Longleaf Pine Initiative
Longleaf pine forests once covered more than 2 million acres in parts of 36 counties in South Mississippi. Today, less than 250,000 acres of longleaf pine forest remain. The primary causes for the loss of longleaf acres include over-harvest, conversion to other forest types, fire suppression, and urban sprawl.
Longleaf pine is well-suited to a variety sites and management regimes in South Mississippi. Well-managed longleaf pine forests, including sites that are burned often and managed at a low to moderate stocking, provide excellent habitat for a variety of game and non-game animals.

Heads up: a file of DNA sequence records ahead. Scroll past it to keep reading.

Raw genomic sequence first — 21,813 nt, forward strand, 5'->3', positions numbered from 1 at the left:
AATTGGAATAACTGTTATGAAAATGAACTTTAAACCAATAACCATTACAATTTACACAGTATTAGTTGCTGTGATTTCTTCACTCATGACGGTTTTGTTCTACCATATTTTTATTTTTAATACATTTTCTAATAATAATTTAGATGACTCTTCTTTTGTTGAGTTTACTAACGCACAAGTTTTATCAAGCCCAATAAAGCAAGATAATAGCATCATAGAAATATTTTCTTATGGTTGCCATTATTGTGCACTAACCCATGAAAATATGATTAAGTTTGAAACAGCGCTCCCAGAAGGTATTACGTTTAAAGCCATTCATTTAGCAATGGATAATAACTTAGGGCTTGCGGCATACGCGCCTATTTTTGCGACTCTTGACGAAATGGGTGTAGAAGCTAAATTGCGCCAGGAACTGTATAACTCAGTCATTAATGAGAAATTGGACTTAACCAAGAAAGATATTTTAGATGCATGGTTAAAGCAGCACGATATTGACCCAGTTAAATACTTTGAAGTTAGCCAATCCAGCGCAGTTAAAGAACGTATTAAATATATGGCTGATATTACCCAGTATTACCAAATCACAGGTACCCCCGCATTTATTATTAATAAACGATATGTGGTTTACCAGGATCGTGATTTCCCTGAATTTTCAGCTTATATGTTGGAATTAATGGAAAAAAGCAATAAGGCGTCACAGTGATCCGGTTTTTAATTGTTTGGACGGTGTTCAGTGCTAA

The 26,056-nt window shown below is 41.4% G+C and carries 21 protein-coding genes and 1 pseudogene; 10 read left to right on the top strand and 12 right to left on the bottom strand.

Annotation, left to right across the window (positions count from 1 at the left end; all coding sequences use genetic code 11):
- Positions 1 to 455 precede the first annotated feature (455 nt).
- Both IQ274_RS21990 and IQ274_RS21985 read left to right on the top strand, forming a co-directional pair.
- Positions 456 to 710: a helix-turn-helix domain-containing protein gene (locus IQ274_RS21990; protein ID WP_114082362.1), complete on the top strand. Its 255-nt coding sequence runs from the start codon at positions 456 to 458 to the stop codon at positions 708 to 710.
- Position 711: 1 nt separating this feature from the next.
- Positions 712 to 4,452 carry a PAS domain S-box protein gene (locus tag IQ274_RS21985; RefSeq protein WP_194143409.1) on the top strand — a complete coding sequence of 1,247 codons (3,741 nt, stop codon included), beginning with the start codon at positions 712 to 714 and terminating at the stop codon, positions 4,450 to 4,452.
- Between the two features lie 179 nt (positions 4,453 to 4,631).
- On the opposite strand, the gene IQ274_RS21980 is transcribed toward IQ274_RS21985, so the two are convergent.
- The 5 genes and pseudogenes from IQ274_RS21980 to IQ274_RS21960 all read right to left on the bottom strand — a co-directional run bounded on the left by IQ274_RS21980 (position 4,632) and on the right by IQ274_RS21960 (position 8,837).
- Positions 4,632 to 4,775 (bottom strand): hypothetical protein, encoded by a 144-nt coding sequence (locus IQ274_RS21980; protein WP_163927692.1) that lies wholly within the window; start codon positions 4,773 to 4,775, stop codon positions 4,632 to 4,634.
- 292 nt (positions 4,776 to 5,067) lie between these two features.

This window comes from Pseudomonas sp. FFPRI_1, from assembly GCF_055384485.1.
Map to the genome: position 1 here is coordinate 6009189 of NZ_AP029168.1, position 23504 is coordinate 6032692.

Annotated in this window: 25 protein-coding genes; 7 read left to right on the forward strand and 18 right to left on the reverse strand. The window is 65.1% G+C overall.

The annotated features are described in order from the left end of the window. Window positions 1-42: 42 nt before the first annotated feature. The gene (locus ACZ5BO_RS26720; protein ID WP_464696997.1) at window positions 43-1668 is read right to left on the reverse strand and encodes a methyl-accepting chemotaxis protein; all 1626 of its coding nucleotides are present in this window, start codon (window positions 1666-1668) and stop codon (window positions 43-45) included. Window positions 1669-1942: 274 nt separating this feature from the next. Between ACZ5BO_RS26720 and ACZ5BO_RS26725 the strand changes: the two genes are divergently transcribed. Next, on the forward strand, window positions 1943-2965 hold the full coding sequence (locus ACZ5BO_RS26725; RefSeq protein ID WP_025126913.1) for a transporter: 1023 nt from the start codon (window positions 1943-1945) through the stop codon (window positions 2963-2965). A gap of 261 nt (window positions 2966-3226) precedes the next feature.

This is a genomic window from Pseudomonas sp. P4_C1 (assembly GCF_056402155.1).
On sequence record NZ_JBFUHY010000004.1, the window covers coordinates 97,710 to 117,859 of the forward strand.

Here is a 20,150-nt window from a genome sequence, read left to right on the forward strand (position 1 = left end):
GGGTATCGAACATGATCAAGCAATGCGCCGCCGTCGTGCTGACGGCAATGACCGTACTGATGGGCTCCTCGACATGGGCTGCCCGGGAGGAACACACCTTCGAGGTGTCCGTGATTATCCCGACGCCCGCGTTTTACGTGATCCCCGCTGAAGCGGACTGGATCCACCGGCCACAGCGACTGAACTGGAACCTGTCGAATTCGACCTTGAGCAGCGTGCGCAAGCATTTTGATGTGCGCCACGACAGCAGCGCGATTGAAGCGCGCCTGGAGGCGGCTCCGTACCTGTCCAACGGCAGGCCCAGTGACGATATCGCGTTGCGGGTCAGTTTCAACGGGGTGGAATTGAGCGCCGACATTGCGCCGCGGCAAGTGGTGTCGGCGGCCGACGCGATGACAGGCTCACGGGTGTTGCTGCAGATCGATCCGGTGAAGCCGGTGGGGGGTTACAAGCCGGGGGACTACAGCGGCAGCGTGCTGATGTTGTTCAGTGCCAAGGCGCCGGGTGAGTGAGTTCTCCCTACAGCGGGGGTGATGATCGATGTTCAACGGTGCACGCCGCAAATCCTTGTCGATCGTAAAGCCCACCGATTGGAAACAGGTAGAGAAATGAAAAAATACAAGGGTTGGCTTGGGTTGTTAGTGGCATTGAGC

The Mississippi Department of Wildlife, Fisheries, and Parks as well as the US Fish and Wildlife Service, USDA-NRCS, Wildlife Mississippi, and others support the restoration and management of longleaf pine forests by providing technical guidance to private landowners. Common management recommendations include reforestation of longleaf pine, prescribed burning, and invasive species control.
Please contact one of the follow wildlife biologists for more information about longleaf pine:
US Fish and Wildlife Service